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Efraim Benmelech on Financial Contagion

The economist explains how financial crises spread like a disease and what companies can do to immunize themselves.

(originally published by Booz & Company)

When the global economic crisis took hold in 2008, a central concern among economists and officials was contagion: the idea that the failure of one company (or one sector of the economy) would spread to others like an infectious disease. This type of risk is familiar to people who study financial events, but until recently little light had been shed on how to most effectively recognize and, thus, address it.

Such was the purpose behind groundbreaking research by Efraim Benmelech, an associate professor of finance at the Kellogg School of Management. Together with Nittai Bergman of the MIT Sloan School of Management, Benmelech has demonstrated that an effective response to a financial crisis begins by understanding its roots: Was it caused by a systemic shock that simultaneously hit everyone in the sector (be that defined by industry or geography), or did it originate with a single, company-specific malady—a contaminant?

Focusing on the airline industry, Benmelech and Bergman devised a method for pinpointing the origins of major financial events and, thus, giving direction to the most effective remedy. Their work also informs how companies can shield themselves from the worst effects of a financial outbreak. Their research won the Journal of Finance’s annual Brattle Prize, given for the best paper in finance, in 2011.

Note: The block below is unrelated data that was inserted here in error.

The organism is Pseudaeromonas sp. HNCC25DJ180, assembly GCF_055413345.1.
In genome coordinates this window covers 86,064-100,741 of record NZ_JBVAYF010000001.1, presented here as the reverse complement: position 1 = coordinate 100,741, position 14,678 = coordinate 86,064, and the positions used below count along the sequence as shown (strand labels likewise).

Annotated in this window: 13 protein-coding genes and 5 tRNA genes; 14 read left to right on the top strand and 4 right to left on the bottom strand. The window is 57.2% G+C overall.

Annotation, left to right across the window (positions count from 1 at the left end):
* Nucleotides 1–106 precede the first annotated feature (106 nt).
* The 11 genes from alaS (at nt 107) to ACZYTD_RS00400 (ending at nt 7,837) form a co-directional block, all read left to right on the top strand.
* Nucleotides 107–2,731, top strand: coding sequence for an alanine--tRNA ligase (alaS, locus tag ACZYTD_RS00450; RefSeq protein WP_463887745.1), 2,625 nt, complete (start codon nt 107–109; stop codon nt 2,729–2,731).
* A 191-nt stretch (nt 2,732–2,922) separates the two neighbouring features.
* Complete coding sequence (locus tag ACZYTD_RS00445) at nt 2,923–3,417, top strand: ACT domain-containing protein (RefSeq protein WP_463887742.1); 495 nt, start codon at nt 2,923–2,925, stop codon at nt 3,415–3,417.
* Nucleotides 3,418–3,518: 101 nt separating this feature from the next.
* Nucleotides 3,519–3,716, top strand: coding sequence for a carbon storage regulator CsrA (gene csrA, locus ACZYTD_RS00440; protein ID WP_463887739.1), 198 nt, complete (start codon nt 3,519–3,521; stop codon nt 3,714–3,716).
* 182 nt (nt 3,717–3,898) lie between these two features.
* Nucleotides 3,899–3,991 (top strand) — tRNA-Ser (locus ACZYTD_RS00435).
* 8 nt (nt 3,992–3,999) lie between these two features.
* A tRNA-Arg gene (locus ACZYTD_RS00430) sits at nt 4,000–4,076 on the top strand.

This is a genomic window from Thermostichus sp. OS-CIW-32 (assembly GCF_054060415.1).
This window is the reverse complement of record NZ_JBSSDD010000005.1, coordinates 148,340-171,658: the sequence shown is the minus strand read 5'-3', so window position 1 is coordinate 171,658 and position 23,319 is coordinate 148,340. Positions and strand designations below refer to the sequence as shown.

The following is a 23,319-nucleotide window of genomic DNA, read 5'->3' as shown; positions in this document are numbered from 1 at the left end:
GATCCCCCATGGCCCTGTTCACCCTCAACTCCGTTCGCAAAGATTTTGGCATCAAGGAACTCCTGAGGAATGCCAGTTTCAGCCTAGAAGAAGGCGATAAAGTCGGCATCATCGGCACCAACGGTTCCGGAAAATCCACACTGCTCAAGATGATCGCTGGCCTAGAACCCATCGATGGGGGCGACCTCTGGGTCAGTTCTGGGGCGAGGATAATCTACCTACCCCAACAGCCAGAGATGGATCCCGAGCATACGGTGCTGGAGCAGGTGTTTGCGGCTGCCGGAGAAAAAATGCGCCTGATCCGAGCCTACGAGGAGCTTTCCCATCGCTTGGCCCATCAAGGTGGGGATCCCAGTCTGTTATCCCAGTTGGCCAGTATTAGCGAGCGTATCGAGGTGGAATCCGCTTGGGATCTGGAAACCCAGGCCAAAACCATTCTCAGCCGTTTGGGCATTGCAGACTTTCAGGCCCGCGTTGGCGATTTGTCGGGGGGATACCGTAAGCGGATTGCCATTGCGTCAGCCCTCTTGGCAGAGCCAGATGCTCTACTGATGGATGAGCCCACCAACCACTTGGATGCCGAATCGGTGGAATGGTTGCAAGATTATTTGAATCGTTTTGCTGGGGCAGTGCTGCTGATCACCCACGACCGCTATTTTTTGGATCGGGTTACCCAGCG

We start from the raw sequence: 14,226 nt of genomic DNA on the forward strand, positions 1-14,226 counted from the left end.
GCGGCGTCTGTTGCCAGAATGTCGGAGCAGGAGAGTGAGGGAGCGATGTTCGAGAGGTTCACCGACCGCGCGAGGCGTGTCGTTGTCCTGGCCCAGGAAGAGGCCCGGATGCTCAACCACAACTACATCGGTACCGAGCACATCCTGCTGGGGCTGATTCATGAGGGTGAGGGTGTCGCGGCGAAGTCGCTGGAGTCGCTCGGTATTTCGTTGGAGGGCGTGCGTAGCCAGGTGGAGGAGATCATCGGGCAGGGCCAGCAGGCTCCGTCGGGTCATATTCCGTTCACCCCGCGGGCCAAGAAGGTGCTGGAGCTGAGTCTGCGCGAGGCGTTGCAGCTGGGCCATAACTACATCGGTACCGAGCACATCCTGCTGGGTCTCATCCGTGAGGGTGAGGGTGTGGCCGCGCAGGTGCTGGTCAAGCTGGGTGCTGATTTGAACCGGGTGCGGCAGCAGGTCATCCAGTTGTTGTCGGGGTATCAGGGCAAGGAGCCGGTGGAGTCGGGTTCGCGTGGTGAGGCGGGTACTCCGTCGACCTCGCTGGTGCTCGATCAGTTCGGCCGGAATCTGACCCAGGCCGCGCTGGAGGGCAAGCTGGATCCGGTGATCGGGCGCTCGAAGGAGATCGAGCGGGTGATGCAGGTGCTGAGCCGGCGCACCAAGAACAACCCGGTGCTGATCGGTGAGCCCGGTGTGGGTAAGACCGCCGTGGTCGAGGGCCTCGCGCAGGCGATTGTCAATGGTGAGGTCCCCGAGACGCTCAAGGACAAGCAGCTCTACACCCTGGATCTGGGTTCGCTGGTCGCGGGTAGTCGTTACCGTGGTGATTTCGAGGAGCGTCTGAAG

Before his academic career, Benmelech served briefly as a junior economist at the Israeli Ministry of Finance, which sparked his interest in debt and credit markets. Since completing a Ph.D. at the University of Chicago’s Booth School of Business in 2005, he has studied bankruptcy, corporate finance, and financial distress, among other things. He has won numerous awards, including the 2004 Lehman Brothers Fellowship for Research Excellence in Finance and the Review of Corporate Finance Studies Best Paper award in 2012.

He talked to s+b about the genesis of financial contagion and how companies can best protect themselves.

S+B: What did your research add to what is already known about the risk of financial contagion?
We were able to make a case for a causal effect.

Let me begin by talking about contagion and the empirical challenges that are involved in understanding it. Contagion begins with an entity facing some form of financial difficulty, even a bankruptcy. The effects are not isolated to the firm, but spread out and cause financial distress among other companies that are associated with it—they could be suppliers, customers, bankers. They are often competitors.